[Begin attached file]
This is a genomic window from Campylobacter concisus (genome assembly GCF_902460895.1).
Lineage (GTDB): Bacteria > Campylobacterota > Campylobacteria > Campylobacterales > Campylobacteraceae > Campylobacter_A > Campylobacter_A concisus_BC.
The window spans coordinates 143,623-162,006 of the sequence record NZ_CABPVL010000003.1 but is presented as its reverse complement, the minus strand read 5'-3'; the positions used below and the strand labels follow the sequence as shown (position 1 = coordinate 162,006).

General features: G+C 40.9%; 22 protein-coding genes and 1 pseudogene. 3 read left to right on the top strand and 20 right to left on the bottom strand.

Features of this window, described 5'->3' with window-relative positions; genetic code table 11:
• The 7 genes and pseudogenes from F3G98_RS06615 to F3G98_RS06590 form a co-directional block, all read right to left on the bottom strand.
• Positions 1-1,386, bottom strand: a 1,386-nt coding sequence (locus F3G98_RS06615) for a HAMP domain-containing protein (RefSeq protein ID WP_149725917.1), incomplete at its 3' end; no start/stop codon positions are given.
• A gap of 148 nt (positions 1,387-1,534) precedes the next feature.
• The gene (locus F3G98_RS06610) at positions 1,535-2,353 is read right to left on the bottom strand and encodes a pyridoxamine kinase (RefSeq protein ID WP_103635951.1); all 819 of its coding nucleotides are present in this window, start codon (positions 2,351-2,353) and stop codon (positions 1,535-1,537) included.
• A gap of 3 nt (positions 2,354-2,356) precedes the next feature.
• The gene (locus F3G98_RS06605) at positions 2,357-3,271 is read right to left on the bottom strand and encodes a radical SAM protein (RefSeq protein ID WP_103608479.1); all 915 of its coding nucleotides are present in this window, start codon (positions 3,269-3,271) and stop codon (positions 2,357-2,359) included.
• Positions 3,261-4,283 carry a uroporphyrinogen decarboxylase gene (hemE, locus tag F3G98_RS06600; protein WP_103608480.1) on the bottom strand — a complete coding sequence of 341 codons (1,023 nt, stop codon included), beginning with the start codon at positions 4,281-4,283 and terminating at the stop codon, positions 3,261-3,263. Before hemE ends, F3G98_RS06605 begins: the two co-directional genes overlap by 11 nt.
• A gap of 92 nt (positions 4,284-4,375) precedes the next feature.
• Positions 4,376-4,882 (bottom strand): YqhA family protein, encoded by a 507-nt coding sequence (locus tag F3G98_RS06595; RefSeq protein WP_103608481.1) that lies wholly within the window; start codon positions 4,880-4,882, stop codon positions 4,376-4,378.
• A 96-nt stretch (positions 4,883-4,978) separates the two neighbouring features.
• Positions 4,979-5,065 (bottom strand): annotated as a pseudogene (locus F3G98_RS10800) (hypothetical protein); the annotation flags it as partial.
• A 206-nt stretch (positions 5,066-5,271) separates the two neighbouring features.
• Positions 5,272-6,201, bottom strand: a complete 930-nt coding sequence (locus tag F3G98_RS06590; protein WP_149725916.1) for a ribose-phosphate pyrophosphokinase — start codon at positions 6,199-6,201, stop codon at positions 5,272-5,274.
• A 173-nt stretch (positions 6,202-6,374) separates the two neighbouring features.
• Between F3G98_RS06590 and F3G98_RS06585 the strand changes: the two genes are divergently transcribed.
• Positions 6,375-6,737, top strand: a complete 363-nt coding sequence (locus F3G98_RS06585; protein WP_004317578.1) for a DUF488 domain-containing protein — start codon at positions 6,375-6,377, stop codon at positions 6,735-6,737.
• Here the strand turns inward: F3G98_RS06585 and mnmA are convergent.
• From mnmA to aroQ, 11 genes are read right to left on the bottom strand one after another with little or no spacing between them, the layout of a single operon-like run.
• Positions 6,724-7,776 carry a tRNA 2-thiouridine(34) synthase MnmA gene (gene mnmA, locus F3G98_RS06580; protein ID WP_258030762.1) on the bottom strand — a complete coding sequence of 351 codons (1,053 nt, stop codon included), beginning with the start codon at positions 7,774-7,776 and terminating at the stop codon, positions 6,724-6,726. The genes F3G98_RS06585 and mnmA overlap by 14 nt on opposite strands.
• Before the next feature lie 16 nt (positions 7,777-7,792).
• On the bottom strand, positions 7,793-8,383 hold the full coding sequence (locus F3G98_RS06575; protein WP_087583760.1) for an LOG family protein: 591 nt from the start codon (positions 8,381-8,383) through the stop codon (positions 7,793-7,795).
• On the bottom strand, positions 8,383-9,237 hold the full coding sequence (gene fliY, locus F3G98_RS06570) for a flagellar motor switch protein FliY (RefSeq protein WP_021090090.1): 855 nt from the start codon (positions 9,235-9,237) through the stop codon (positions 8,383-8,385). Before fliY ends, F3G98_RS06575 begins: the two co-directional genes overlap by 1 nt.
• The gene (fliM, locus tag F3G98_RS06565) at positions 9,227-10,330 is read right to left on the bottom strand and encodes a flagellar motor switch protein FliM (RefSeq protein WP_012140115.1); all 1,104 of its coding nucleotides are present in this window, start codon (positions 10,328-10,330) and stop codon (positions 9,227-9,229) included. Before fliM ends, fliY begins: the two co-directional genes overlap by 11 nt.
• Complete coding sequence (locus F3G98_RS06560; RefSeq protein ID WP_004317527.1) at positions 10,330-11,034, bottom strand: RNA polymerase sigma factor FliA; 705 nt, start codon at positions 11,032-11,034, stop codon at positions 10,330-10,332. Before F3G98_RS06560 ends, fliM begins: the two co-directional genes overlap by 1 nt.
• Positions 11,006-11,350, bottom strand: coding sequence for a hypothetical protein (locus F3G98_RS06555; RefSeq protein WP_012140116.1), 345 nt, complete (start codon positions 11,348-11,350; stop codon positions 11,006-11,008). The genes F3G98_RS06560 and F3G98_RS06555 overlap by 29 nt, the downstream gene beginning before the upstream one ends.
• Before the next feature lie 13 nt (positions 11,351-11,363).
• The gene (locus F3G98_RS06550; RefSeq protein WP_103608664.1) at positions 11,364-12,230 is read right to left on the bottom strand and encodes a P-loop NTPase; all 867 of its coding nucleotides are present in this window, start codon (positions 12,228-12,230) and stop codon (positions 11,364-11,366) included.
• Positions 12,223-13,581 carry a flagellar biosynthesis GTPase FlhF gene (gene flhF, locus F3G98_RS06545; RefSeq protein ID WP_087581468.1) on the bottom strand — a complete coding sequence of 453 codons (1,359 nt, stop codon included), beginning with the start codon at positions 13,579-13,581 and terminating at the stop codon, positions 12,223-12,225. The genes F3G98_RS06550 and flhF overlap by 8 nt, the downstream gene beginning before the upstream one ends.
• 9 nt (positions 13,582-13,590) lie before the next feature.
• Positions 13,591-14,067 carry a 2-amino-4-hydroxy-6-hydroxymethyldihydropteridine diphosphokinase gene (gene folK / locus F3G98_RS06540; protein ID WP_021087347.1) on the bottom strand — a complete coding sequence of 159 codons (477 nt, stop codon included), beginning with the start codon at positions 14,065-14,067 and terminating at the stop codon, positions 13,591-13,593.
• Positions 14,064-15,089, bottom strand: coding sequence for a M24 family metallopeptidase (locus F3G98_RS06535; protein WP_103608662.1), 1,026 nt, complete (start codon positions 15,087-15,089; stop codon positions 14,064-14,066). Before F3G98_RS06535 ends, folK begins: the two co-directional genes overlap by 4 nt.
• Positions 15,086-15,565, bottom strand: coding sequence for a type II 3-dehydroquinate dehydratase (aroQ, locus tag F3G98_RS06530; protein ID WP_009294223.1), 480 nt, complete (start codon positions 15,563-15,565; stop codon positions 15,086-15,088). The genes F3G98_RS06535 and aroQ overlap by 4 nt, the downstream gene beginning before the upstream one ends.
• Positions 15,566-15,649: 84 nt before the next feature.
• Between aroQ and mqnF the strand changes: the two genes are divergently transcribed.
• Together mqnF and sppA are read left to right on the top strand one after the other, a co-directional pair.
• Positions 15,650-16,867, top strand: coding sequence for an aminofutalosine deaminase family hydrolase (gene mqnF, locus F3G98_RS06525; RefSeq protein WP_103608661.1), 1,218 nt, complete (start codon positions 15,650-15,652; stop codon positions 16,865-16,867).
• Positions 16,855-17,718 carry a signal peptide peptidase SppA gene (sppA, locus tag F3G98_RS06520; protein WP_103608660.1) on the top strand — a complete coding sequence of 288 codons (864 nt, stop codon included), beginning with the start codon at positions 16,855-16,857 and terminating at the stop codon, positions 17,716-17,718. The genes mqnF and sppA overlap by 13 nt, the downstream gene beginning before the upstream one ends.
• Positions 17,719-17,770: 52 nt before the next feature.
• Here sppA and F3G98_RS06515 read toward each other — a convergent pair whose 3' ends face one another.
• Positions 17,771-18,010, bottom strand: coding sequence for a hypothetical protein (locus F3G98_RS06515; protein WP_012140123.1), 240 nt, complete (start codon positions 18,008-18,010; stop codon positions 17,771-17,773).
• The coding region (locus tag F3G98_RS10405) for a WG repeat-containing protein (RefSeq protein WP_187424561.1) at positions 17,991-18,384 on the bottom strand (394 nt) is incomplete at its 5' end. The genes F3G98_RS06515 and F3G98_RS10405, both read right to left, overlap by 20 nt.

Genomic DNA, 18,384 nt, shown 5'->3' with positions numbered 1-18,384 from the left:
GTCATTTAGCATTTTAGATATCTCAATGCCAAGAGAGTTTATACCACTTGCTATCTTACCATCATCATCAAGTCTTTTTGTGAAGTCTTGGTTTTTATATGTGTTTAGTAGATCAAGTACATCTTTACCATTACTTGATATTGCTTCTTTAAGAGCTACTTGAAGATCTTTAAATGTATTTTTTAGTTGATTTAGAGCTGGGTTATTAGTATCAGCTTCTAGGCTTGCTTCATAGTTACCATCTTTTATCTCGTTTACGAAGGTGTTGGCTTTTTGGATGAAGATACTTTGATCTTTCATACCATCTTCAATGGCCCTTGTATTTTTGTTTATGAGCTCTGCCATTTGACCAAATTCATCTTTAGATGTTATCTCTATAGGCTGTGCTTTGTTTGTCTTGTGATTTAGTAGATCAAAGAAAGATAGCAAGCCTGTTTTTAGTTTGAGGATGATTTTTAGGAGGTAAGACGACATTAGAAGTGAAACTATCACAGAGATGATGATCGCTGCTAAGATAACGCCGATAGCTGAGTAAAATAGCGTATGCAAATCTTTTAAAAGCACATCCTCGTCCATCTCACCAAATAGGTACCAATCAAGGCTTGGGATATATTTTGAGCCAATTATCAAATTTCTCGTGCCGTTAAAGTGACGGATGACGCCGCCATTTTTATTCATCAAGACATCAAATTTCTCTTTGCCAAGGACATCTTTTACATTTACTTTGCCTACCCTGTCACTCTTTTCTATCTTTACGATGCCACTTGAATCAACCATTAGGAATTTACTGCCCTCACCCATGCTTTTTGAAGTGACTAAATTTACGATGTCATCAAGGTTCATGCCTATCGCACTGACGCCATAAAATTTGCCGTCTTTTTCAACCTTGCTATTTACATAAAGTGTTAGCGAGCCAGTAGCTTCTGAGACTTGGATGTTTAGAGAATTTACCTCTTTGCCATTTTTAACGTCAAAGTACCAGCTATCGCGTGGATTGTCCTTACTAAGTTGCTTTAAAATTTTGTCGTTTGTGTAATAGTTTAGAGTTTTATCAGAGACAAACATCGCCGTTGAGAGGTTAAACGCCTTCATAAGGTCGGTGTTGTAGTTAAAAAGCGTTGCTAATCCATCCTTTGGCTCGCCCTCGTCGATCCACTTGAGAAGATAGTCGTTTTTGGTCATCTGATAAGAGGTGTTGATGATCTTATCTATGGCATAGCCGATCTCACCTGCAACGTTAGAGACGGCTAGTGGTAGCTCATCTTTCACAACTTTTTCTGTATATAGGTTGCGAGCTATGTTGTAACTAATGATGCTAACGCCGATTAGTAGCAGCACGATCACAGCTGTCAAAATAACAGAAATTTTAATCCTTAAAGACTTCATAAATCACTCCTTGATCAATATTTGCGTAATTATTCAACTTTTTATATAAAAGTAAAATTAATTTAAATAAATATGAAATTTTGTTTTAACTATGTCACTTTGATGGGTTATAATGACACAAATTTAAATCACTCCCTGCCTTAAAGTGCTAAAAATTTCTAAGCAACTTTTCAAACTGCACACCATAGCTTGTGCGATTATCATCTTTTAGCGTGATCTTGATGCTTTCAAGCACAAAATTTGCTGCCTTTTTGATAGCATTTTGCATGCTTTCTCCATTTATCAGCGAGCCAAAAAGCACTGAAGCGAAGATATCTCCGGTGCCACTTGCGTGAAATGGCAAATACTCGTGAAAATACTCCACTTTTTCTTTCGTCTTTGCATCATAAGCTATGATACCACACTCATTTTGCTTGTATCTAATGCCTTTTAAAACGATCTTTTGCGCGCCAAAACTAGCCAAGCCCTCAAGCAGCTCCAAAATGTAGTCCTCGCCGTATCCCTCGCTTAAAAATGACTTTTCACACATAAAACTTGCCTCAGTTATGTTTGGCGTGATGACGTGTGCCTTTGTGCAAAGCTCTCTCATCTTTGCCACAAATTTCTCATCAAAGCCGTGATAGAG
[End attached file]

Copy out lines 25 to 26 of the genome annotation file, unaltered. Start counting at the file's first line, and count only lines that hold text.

• Before the next feature lie 16 nt (positions 7,777-7,792).
• On the bottom strand, positions 7,793-8,383 hold the full coding sequence (locus F3G98_RS06575; protein WP_087583760.1) for an LOG family protein: 591 nt from the start codon (positions 8,381-8,383) through the stop codon (positions 7,793-7,795).